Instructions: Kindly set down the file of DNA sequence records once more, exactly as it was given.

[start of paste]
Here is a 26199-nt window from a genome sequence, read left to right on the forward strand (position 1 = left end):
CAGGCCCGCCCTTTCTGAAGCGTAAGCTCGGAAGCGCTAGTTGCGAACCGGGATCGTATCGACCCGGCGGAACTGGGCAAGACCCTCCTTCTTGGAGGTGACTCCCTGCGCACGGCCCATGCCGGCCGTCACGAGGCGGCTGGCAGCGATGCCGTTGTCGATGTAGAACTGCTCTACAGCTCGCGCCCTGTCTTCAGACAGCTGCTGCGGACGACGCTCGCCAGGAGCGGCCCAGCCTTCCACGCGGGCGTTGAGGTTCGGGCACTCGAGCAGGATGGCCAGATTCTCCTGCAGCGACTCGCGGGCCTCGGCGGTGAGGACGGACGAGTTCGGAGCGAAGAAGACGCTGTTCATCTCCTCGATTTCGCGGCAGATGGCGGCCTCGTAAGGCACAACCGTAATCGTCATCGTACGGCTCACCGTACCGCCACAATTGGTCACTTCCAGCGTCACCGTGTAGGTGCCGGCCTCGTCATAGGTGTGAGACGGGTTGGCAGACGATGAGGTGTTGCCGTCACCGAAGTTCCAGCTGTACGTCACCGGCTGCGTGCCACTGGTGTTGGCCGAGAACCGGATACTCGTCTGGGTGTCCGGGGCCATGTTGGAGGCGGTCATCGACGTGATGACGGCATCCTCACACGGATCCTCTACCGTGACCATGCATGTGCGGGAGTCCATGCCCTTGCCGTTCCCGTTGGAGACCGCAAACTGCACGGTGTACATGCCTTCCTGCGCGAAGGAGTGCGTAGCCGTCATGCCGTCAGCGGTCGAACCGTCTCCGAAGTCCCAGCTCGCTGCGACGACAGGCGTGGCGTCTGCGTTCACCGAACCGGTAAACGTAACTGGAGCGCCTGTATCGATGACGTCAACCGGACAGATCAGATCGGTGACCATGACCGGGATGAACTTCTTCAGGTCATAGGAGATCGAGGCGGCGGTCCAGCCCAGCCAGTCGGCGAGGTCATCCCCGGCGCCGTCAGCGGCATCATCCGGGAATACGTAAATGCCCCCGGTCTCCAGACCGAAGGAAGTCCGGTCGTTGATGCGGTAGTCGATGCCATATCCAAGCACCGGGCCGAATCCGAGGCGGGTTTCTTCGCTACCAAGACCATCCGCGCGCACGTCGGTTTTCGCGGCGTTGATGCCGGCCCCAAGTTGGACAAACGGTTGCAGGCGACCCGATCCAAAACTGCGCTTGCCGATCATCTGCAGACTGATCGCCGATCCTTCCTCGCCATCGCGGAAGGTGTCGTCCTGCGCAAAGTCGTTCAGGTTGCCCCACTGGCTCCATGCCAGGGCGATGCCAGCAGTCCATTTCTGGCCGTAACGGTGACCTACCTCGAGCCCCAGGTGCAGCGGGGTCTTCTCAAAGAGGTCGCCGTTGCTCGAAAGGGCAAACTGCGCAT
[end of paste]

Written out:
Here is a 26199-nt window from a genome sequence, read left to right on the forward strand (position 1 = left end):
CAGGCCCGCCCTTTCTGAAGCGTAAGCTCGGAAGCGCTAGTTGCGAACCGGGATCGTATCGACCCGGCGGAACTGGGCAAGACCCTCCTTCTTGGAGGTGACTCCCTGCGCACGGCCCATGCCGGCCGTCACGAGGCGGCTGGCAGCGATGCCGTTGTCGATGTAGAACTGCTCTACAGCTCGCGCCCTGTCTTCAGACAGCTGCTGCGGACGACGCTCGCCAGGAGCGGCCCAGCCTTCCACGCGGGCGTTGAGGTTCGGGCACTCGAGCAGGATGGCCAGATTCTCCTGCAGCGACTCGCGGGCCTCGGCGGTGAGGACGGACGAGTTCGGAGCGAAGAAGACGCTGTTCATCTCCTCGATTTCGCGGCAGATGGCGGCCTCGTAAGGCACAACCGTAATCGTCATCGTACGGCTCACCGTACCGCCACAATTGGTCACTTCCAGCGTCACCGTGTAGGTGCCGGCCTCGTCATAGGTGTGAGACGGGTTGGCAGACGATGAGGTGTTGCCGTCACCGAAGTTCCAGCTGTACGTCACCGGCTGCGTGCCACTGGTGTTGGCCGAGAACCGGATACTCGTCTGGGTGTCCGGGGCCATGTTGGAGGCGGTCATCGACGTGATGACGGCATCCTCACACGGATCCTCTACCGTGACCATGCATGTGCGGGAGTCCATGCCCTTGCCGTTCCCGTTGGAGACCGCAAACTGCACGGTGTACATGCCTTCCTGCGCGAAGGAGTGCGTAGCCGTCATGCCGTCAGCGGTCGAACCGTCTCCGAAGTCCCAGCTCGCTGCGACGACAGGCGTGGCGTCTGCGTTCACCGAACCGGTAAACGTAACTGGAGCGCCTGTATCGATGACGTCAACCGGACAGATCAGATCGGTGACCATGACCGGGATGAACTTCTTCAGGTCATAGGAGATCGAGGCGGCGGTCCAGCCCAGCCAGTCGGCGAGGTCATCCCCGGCGCCGTCAGCGGCATCATCCGGGAATACGTAAATGCCCCCGGTCTCCAGACCGAAGGAAGTCCGGTCGTTGATGCGGTAGTCGATGCCATATCCAAGCACCGGGCCGAATCCGAGGCGGGTTTCTTCGCTACCAAGACCATCCGCGCGCACGTCGGTTTTCGCGGCGTTGATGCCGGCCCCAAGTTGGACAAACGGTTGCAGGCGACCCGATCCAAAACTGCGCTTGCCGATCATCTGCAGACTGATCGCCGATCCTTCCTCGCCATCGCGGAAGGTGTCGTCCTGCGCAAAGTCGTTCAGGTTGCCCCACTGGCTCCATGCCAGGGCGATGCCAGCAGTCCATTTCTGGCCGTAACGGTGACCTACCTCGAGCCCCAGGTGCAGCGGGGTCTTCTCAAAGAGGTCGCCGTTGCTCGAAAGGGCAAACTGCGCAT